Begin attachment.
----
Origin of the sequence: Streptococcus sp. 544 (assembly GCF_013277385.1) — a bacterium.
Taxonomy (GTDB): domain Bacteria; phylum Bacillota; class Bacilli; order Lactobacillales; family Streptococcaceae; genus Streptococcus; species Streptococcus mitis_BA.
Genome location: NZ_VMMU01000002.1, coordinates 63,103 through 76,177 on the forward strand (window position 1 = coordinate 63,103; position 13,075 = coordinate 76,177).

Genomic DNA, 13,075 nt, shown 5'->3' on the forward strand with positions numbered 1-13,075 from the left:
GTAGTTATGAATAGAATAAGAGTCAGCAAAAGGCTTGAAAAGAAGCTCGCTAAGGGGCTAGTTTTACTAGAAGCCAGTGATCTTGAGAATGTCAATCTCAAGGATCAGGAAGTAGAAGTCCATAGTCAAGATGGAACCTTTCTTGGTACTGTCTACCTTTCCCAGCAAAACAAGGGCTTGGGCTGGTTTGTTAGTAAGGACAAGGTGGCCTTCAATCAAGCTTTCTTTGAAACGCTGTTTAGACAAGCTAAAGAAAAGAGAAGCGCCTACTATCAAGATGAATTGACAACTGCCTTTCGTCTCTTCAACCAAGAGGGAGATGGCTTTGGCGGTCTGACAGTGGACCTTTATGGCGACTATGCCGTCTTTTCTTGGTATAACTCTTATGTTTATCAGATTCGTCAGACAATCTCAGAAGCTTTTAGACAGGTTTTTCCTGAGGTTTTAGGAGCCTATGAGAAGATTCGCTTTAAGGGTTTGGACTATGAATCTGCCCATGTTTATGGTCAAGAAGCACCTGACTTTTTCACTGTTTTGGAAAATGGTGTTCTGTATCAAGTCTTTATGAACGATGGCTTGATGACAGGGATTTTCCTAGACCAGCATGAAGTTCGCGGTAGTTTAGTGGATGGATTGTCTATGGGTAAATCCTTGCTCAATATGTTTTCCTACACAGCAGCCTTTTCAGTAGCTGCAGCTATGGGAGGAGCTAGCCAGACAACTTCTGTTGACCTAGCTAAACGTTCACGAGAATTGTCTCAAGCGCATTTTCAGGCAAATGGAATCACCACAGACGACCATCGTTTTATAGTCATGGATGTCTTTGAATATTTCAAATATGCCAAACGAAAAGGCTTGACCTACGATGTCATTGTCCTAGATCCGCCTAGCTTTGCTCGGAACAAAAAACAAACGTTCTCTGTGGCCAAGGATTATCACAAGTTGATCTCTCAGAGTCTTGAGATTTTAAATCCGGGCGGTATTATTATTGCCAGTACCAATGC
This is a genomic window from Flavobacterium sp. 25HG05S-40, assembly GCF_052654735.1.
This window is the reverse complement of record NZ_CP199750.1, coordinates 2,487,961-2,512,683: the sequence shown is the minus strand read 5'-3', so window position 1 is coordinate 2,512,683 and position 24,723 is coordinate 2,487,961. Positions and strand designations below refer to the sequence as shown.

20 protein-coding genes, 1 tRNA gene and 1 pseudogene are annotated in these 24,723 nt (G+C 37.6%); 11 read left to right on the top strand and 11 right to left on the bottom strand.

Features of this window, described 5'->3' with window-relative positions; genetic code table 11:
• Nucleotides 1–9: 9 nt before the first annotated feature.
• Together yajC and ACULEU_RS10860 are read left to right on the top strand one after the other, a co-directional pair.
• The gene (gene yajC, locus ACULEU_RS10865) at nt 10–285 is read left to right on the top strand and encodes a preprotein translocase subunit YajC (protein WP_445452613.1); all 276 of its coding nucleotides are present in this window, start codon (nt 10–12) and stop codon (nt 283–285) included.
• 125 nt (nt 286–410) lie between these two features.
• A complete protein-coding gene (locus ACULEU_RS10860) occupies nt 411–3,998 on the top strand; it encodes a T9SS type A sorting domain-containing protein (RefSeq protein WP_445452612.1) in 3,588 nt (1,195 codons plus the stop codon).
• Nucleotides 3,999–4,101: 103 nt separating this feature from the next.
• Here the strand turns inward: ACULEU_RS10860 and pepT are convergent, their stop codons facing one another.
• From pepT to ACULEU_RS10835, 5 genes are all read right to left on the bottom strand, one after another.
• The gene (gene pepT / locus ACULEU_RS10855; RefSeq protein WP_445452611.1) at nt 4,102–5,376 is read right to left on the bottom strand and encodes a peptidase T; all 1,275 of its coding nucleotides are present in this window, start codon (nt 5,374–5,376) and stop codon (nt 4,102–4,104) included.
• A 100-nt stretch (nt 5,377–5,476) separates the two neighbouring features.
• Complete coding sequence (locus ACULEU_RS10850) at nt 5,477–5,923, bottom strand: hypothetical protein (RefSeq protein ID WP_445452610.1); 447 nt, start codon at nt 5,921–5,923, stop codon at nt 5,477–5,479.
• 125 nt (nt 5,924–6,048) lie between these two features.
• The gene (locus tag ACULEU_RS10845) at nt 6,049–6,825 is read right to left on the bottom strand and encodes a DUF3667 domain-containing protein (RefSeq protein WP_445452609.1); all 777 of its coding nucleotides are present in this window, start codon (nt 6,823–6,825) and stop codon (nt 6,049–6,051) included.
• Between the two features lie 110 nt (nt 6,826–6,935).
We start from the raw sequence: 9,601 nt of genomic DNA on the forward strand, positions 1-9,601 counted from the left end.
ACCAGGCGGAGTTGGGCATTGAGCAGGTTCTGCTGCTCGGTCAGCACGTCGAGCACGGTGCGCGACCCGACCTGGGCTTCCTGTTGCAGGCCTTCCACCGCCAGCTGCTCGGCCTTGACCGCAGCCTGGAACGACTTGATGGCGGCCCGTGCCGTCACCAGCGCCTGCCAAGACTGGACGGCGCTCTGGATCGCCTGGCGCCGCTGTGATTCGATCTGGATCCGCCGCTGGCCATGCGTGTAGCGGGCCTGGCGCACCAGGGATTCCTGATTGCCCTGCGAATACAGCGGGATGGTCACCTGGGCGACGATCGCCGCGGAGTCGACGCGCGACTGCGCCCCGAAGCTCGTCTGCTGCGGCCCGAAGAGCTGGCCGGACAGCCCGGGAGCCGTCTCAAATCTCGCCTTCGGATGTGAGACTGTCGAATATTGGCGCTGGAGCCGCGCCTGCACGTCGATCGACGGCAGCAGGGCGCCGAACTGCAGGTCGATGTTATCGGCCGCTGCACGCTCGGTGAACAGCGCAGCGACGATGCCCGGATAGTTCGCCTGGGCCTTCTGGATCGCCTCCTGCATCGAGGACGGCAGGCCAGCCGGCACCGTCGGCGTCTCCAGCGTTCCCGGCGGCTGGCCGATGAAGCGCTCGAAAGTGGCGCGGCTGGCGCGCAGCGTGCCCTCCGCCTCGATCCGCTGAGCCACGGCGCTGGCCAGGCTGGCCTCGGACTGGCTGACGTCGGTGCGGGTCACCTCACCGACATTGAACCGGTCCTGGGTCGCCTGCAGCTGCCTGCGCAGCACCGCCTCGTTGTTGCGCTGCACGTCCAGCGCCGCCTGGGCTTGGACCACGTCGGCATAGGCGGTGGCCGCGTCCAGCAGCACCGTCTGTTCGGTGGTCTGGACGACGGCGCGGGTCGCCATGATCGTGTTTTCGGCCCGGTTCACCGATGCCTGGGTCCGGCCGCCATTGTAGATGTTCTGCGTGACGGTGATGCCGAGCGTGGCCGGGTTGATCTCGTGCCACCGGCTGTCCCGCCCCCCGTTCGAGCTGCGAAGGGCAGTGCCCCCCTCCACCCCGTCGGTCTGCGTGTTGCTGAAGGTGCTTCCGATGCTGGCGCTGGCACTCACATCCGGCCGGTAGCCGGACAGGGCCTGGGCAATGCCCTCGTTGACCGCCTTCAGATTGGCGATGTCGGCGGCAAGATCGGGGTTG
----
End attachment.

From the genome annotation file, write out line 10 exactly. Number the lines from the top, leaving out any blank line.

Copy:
• Nucleotides 1–9: 9 nt before the first annotated feature.